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Identification of small molecules rescuing fragile X syndrome phenotypes in Drosophila

Abstract

Fragile X syndrome is caused by the functional loss of the fragile X mental retardation 1 (FMR1) gene. Deletion of the FMR1 ortholog in Drosophila melanogaster (Fmr1) recapitulates many phenotypes associated with fragile X syndrome. We have discovered that Fmr1 mutant Drosophila die during development when reared on food containing increased levels of glutamate, which is consistent with the theory that FMR1 loss results in excess glutamate signaling. Using this lethal phenotype, we screened a chemical library of 2,000 compounds and identified nine molecules that rescued the lethality, including three that implicate the GABAergic inhibitory pathway. Indeed, GABA treatment rescued several known Fmr1 mutant phenotypes in flies, including mushroom bodies defects, excess Futsch translation and abnormal male courtship behavior. These data are consistent with GABAergic inhibition of the enhanced excitatory pathway in fragile X syndrome. In addition, our screen reveals that the muscarinic cholinergic receptors may have a role in fragile X syndrome in parallel to the GABAergic pathway. These results point to potential therapeutic approaches for treating fragile X syndrome.

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Figure 1: A chemical genetic screen to identify small molecules that rescue a Fmr1 mutant phenotype.
Figure 2: GABA treatment rescues glutamate-stimulated toxicity and overexpression of Futsch protein associated with Fmr1 mutants.
Figure 3: GABA treatment rescues β-lobe midline crossing in MBs of Fmr1 mutant flies.
Figure 4: GABA treatment rescues naive courtship behavior in Fmr1 males.
Figure 5: GABAergic pathway is independent of mAChR pathway in rescuing Fmr1-mediated lethality.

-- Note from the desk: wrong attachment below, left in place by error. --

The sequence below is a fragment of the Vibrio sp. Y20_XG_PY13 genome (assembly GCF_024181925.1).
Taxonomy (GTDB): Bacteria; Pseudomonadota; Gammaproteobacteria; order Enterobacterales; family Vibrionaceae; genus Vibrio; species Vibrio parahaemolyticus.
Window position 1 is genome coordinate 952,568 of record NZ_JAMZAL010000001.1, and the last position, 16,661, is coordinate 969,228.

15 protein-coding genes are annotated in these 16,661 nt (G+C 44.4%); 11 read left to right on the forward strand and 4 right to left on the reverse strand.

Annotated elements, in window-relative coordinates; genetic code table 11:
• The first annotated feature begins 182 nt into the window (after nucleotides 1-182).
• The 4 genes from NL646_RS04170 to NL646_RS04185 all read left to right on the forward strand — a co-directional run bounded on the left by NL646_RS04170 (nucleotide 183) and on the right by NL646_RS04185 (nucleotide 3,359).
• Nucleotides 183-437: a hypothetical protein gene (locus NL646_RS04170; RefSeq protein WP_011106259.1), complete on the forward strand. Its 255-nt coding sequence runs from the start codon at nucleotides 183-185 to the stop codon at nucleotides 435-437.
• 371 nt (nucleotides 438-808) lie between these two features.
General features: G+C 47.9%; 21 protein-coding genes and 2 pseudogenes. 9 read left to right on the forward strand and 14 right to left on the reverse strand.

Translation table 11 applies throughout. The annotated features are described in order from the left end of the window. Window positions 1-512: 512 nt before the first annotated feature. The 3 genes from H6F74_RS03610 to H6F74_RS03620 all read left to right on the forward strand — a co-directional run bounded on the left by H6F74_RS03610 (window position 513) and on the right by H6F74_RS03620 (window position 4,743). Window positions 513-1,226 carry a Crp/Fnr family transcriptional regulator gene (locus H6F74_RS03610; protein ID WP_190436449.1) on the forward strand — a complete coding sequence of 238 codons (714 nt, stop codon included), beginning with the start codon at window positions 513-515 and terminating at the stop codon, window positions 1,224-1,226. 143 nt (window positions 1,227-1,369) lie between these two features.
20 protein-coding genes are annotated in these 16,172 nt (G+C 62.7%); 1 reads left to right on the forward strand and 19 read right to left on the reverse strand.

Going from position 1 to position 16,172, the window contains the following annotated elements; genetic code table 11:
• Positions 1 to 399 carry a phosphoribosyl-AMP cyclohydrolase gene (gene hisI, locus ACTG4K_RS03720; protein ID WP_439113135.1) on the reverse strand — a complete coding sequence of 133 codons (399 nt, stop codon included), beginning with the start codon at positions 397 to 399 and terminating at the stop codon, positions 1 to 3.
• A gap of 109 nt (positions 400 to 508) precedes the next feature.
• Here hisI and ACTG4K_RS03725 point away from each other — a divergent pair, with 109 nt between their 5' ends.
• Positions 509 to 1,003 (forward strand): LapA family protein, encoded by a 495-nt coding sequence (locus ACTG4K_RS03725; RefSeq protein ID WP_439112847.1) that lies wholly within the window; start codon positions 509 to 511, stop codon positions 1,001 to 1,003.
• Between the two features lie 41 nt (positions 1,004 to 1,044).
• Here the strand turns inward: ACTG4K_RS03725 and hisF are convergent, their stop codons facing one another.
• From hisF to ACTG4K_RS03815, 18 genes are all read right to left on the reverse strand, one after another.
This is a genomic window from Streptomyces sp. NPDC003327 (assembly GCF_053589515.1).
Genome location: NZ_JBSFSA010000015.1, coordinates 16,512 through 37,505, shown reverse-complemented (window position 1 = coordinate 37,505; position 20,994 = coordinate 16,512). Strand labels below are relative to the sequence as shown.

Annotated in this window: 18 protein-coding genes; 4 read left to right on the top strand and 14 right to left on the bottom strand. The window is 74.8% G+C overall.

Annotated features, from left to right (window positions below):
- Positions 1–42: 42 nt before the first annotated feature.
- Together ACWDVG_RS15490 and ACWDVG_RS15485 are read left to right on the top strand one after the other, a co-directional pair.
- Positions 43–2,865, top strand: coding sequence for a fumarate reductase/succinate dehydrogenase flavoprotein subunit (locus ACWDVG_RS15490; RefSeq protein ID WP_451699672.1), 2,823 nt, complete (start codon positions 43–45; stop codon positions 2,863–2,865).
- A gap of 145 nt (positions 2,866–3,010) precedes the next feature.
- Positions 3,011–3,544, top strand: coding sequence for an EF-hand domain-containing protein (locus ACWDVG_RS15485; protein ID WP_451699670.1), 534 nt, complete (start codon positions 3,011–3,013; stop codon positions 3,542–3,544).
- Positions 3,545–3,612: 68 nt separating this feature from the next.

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Acknowledgements

We thank S. L'Hernault, T. Kroft, H. Liu and C. Yu for assistance. We thank Y. Feng and the members of the Warren and Jin labs for their assistance and critical comments. We thank T.A. Jongens (University of Pennsylvania) for providing the transgenic fly carrying a copy of the Fmr1 transgene. We also thank the National Institute of Child Health and Human Development (NICHD) Developmental Studies Hybridoma Bank at the University of Iowa for antibodies. S.C. is supported by a Fragile X Research Foundation (FRAXA) postdoctoral grant, and S.M.B. is supported by a Frederick Gardner Cottrell Fellowship at Emory University. This work was supported by US National Institutes of Health grants HD020521 and HD24064 to S.T.W. and by the Colonial Oaks Foundation.

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S.C. designed and performed experiments, analyzed data and wrote the manuscript; S.M.B. performed experiments, analyzed data and revised the manuscript; D.C.Z. and P.J. made initial observations; Z.L. and C.H. conducted the chemical analysis; P.J. designed the research and provided fly strains; S.T.W. designed and supervised the research, wrote and revised the manuscript and obtained funding for the research.

Corresponding author

Correspondence to Stephen T Warren.

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Competing interests

S.T.W. declares he is chair of the Scientific Advisory Board of Seaside Therapeutics, Inc. The remaining authors declare that they have no competing financial interests.

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Chang, S., Bray, S., Li, Z. et al. Identification of small molecules rescuing fragile X syndrome phenotypes in Drosophila. Nat Chem Biol 4, 256–263 (2008). https://doi.org/10.1038/nchembio.78

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